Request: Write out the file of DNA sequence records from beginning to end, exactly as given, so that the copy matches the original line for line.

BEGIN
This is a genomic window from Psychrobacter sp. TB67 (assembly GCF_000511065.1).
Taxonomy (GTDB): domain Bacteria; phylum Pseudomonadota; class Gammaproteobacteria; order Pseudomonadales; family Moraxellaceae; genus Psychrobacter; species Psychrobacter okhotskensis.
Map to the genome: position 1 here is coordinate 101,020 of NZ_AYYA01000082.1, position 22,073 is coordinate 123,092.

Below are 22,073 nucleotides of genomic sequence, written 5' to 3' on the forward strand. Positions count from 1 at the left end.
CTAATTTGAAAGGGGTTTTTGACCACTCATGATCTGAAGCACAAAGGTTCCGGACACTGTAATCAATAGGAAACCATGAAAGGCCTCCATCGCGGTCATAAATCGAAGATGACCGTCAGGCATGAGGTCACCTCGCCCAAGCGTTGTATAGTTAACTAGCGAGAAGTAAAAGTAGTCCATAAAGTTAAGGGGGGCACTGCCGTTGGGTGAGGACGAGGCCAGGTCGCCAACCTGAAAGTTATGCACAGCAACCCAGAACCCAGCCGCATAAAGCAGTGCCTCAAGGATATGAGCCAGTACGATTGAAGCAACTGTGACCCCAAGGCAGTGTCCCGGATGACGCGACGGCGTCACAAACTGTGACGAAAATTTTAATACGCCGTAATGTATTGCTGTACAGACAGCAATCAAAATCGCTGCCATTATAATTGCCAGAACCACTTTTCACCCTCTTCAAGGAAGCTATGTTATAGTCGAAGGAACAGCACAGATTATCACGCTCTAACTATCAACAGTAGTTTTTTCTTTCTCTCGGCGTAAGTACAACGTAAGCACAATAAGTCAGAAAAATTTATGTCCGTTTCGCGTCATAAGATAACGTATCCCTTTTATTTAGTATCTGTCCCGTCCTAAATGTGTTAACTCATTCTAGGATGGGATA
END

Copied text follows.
This is a genomic window from Psychrobacter sp. TB67 (assembly GCF_000511065.1).
Taxonomy (GTDB): domain Bacteria; phylum Pseudomonadota; class Gammaproteobacteria; order Pseudomonadales; family Moraxellaceae; genus Psychrobacter; species Psychrobacter okhotskensis.
Map to the genome: position 1 here is coordinate 101,020 of NZ_AYYA01000082.1, position 22,073 is coordinate 123,092.

Below are 22,073 nucleotides of genomic sequence, written 5' to 3' on the forward strand. Positions count from 1 at the left end.
CTAATTTGAAAGGGGTTTTTGACCACTCATGATCTGAAGCACAAAGGTTCCGGACACTGTAATCAATAGGAAACCATGAAAGGCCTCCATCGCGGTCATAAATCGAAGATGACCGTCAGGCATGAGGTCACCTCGCCCAAGCGTTGTATAGTTAACTAGCGAGAAGTAAAAGTAGTCCATAAAGTTAAGGGGGGCACTGCCGTTGGGTGAGGACGAGGCCAGGTCGCCAACCTGAAAGTTATGCACAGCAACCCAGAACCCAGCCGCATAAAGCAGTGCCTCAAGGATATGAGCCAGTACGATTGAAGCAACTGTGACCCCAAGGCAGTGTCCCGGATGACGCGACGGCGTCACAAACTGTGACGAAAATTTTAATACGCCGTAATGTATTGCTGTACAGACAGCAATCAAAATCGCTGCCATTATAATTGCCAGAACCACTTTTCACCCTCTTCAAGGAAGCTATGTTATAGTCGAAGGAACAGCACAGATTATCACGCTCTAACTATCAACAGTAGTTTTTTCTTTCTCTCGGCGTAAGTACAACGTAAGCACAATAAGTCAGAAAAATTTATGTCCGTTTCGCGTCATAAGATAACGTATCCCTTTTATTTAGTATCTGTCCCGTCCTAAATGTGTTAACTCATTCTAGGATGGGATA